Approaching the “landing” at the Levi Lumber job site in the Adirondack League Club is akin to landing on another planet. The drive down narrow, snow-covered roads makes one think they’ve gotten close to the end of the earth…until a large logging truck is coming from the other direction. But there are plowed turnarounds and pull-offs; safety is considered every step of the way.
After twists and turns that seem to lead to nowhere, there is a clearing full of very large machinery and equipment, and a red school bus. On the school bus are the Levi brothers; John, Jr., Dan and Jerry, eating lunch together as they have done every day for most of their lives. Their father, John, Sr., is on the top of a large truck securing logs.
John, Sr. and Sid Payne started Payne and Levi Sawmill in 1961, and when Payne retired in 1997, the senior Levi and his three sons carried on the company.
Make no mistake, though; they have a boss. Her name is Lynda and she has been married to John, Sr. for 50 years. She handles book keeping, finances, the retail lumber yard and, most importantly, keeping all her guys on task. Sister Julie Levi Manzi has worked for the family business in the past, and currently runs her own family businesses.
The Levis log private, municipal, state, county, corporate and timber management organization lands. They now log and sell lumber and run a retail lumber yard, no longer milling their own lumber. But it is not just a matter of cutting down trees and removing them for materials; there are guidelines to follow with most restrictions depending on location and terrain. If it becomes necessary to cross a waterway, they may have to obtain permits from the DEC and have NYS Forest Rangers visit the site.
“Every cut is different. Some jobs are marked to cut certain trees, others to leave specific trees and some are by description or basil percentage,” says Dan.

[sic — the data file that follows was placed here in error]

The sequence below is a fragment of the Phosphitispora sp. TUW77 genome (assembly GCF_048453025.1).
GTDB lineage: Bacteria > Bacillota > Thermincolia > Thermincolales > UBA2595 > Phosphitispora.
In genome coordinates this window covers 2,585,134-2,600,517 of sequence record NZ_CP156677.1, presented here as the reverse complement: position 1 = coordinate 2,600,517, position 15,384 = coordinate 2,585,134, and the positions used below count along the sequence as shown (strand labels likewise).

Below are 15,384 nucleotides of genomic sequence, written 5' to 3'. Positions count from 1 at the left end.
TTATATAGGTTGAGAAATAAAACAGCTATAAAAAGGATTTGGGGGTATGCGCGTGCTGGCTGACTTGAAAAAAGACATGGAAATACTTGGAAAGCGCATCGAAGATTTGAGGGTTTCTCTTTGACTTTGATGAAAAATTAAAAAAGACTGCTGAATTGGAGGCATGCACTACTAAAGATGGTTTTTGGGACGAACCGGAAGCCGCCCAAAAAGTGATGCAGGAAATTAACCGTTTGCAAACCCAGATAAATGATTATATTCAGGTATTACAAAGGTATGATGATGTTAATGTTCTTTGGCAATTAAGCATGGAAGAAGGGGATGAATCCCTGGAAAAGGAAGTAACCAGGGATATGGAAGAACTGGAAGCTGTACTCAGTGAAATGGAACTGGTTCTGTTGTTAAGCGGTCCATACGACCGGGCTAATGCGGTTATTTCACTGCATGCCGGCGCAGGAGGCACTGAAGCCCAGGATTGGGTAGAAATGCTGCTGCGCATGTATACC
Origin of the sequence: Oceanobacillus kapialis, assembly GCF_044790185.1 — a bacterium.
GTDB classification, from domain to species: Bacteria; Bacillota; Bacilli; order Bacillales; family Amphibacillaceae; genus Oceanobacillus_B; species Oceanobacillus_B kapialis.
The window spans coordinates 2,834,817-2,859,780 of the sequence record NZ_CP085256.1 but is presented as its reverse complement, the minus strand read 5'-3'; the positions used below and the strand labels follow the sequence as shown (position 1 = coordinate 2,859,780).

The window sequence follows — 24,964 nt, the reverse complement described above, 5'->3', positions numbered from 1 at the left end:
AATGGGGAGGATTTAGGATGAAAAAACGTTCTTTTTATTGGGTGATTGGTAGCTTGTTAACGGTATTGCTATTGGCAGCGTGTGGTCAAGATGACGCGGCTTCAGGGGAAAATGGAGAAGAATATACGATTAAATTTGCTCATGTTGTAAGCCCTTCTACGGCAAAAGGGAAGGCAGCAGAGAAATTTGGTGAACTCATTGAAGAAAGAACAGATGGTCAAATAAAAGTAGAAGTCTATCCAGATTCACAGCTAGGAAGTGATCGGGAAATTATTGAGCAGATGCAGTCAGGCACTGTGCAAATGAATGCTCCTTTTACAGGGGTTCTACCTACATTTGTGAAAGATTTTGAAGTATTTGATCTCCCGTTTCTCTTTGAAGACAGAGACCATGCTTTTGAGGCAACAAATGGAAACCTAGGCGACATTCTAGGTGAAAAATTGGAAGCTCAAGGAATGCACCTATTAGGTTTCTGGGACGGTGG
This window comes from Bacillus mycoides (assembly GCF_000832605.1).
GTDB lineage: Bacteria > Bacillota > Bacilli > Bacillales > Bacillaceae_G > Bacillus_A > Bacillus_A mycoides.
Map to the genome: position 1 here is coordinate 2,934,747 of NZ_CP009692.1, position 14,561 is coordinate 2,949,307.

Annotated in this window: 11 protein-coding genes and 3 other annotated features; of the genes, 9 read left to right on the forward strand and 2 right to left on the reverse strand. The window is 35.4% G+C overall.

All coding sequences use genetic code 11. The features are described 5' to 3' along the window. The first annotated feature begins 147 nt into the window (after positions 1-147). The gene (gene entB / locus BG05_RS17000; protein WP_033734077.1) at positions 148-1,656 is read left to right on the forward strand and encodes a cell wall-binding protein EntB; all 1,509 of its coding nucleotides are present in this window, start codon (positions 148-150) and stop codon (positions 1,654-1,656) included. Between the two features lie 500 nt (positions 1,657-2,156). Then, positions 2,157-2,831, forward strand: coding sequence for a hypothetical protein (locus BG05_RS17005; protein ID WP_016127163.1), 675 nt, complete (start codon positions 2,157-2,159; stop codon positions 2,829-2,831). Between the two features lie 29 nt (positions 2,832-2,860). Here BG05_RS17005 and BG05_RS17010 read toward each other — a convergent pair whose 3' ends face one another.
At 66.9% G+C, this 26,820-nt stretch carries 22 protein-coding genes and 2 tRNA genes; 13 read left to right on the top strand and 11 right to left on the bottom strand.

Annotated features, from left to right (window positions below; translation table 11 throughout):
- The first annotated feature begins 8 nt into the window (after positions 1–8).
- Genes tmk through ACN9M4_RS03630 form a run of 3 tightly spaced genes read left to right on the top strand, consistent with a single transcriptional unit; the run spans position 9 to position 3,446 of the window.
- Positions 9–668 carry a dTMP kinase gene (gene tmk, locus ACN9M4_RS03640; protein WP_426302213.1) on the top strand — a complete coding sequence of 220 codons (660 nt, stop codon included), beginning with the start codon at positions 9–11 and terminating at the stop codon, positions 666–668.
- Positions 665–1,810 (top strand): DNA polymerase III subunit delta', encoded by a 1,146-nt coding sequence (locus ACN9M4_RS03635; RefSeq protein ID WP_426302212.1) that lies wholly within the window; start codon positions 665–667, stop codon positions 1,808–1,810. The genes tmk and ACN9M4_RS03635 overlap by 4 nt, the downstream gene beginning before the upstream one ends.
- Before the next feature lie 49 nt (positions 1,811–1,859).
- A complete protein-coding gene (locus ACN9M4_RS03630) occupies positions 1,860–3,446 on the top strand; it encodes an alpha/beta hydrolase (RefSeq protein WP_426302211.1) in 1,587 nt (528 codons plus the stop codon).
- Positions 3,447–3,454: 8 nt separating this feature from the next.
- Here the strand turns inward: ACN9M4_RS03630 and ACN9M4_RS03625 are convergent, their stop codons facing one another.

Forestry research is also involved in logging and has been proven to improve the overall ecosystem, says Dan.
“The idea is to have three different generations of trees growing at once. There should be dominant, co-dominant and juvenile trees,” he says.
Every part of a tree is used and the products stay in the region. Wood chips go to Lyonsdale or Fort Drum, pulp goes to Ticonderoga and the saw logs stay local, usually being hauled to Boonville or Tupper Lake. They say the demand for wood and wood products is constant and is sometimes difficult to keep up with due to weather, hauling distances and breakdowns.
A typical day for the loggers includes each doing their various jobs.
“There’s cutting, slashing, chipping, skidding, trucking and almost always something to fix,” says Dan.
John, Sr. handles excavating and some trucking; he also handles office work on occasion. All three sons handle logging with John, Jr. taking the helm at chipping, Jerry takes care of skidding and Dan is the feller on the site. Watching them, it’s easy to tell they’ve been working together for s long as any of them can remember.
“They are like a machine. Each one does their job and they fit together like a puzzle and they’ve been that way since they were very small. The boys were always close growing up and still are,” says Lynda.
Does she worry about the work being dangerous?
“They are good at what they do and always look out for each other. We have a lot of faith in them and are very proud of them,” she says.
Dan agrees and says that while many people think logging is a dangerous profession, he thinks it’s about average.
All of the Levis reside in Inlet with the exception of John, Jr. and his wife and five daughters, who moved to Old Forge several years ago.
“We call him the city brother now,” says Jerry.
“I haven’t heard the end of it,” says John, Jr.
Jerry and wife Heather have two daughters who attend Town of Webb School. Dan and wife Georgia have a daughter and son enrolled in TOWS and their younger son attends Inlet Common School. Julie and husband Sean live in Inlet with their two daughters and son.
One thing is for certain–there’s never a dull moment on the Levi job site.
“Working with my brothers, there’s always something funny happening,” says Dan.
Photos: Above, Jerry, Dan, John and John Levi, Sr.; middle, the Levis at the landing of their job site; some of the Levis’ equipment on the job site.
This story first appeared in the Adirondack Express in Old Forge.